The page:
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LabVIEW and Financial Database

Posted on 2009-04-08
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Last Modified: 2012-05-06
Does anyone know if LabVIEW is appropriate for financial database applications?  Basically, I am looking to build a solution that downloads 20 years worth of financial statements from a Wall Street data provider.  Then perform proprietary calculations and make this available to query to my clients who are portfolio managers.

One proposal I got was from a LabVIEW expert so i wanted to find out unbiasedly if the developer community would use LabVIEW for this type of application.  
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Question by:Matt_Kacur
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Bill Bach earned 1500 total points
ID: 24101135
I suppose it depends on the types of analyses that you are doing.  My first thought for statistical analysis would almost always be SPSS, but perhaps LabVIEW Full has enough mathematical functions to handle the job.  LabVIEW, as its name implies, was designed as a data collection and control tool, with additional math functions.  As the newer versions handle multi-core systems pretty well, performance should be ok with LabVIEW.  Of course, the related question is the cost of the software package, the cost for annual support and maintenance, the budget of the project, and more.  Don't forget the cost of maintaining the actual code that is written, too.  If you're not a LabVIEW expert, then you may find yourself relying on one to get changes made.  The same can be said of SPSS, of course.  
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Author Comment

by:Matt_Kacur
ID: 24101232
I am not so much worried about LabVIEW for calculations, but for an entire solution.   Does it really makes sense to run what amounts to a database and retrieval system in LabVIEW?  Doesn't a Microsoft Sequel and MS Integration software make more sense?
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LVL 28

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by:Bill Bach
Bill Bach earned 1500 total points
ID: 24101360
The ultimate question should simply be: Does it work, as fast as needed, on budget?  Any implementation details beyond that shouldn't really matter, especially to the end-user clients.

It is really about choosing the best tool for the job.  There are a number of rapid application development tools which allow for fast prototyping of entire environments, and LabVIEW is certainly one of those.  If you are building a single solution with a single set of requirements, then I honestly think that it doesn't matter -- see paragraph 1 above.  However, if your needs are fluid -- meaning that you're going to start with one type of data and analysis now, then change it and allow another type later on, and then add more data later on, then having a system that is as flexible as possible would make the most sense.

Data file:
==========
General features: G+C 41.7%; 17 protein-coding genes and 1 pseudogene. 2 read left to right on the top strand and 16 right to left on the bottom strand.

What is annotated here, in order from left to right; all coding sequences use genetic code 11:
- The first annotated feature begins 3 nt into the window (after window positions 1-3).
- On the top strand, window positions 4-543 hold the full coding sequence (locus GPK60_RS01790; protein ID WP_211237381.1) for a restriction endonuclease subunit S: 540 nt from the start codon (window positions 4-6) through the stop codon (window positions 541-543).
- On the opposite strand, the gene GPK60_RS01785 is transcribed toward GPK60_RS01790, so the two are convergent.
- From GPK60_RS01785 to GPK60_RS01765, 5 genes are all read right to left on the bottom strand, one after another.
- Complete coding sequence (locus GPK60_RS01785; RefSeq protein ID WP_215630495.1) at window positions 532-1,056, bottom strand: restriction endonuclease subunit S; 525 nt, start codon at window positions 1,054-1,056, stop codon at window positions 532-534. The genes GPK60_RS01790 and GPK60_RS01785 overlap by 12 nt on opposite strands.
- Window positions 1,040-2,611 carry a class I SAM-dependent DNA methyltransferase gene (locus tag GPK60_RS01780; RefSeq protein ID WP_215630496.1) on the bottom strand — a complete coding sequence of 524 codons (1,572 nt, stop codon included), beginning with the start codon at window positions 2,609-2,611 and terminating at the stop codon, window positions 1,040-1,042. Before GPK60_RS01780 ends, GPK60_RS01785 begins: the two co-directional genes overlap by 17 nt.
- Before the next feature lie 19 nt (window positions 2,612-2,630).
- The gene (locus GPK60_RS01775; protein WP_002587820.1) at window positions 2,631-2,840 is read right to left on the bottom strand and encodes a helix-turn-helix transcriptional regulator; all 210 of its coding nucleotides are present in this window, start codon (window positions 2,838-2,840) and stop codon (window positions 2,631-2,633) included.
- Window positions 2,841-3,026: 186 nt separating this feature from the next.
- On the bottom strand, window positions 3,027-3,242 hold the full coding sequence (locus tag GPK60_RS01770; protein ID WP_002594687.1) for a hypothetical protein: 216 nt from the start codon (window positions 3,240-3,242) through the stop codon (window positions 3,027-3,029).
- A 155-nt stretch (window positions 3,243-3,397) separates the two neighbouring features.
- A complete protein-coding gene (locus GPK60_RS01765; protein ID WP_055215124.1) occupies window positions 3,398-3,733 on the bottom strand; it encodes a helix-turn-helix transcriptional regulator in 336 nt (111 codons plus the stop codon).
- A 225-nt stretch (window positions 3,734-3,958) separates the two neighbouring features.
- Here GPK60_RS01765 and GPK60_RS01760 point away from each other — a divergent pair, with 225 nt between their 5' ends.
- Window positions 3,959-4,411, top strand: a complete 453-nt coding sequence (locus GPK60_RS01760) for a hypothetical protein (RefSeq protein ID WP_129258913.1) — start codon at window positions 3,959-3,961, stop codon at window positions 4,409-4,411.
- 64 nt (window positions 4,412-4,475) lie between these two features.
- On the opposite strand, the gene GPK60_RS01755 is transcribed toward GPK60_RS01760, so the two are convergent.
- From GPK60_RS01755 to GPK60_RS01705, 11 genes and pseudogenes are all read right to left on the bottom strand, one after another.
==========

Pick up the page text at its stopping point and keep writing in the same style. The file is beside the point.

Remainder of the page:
It is also important to look at the amount of data involved.  If you're talking a few hundred MB, then who cares?  Anything will handle it.   If, however, you're talking about GB's of data now, with lots more to be added in the future, then you'll likely want a full-fledged database manager behind it.  MS SQL Server, Oracle, Pervasive PSQL, MySQL -- anything that gets the job done.  Just pick the "right" tool for the job that satisfies the original criteria.

As for whether it makes sense to do this in LabVIEW or not -- it would likely require a lot more definition of the problem to really analyze it further.
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Author Closing Comment

by:Matt_Kacur
ID: 31577387
I don't really like rating someone who knows more than myself.  And perhaps the question really needs more exploration.  However, it seems like a vague answer to me and "that anything will do the job."  Furthermore, I really doubt that LabVIEW is right for this job as in the end I need a web application requiring modern web technologies like .net and php, etc.  LabVIEW is for Labs, machine shops, fuel pumps and engeering solutions where data needs to be streamed from a mechanical devices. My developers instance on using LabVIEW makes me uncomfortable. I believe that's the only technology he really knows, so he is pushing something he is comfortable with and not the right technology for the job.  In the end, he lost the bid anyhow and I am using .net platform.
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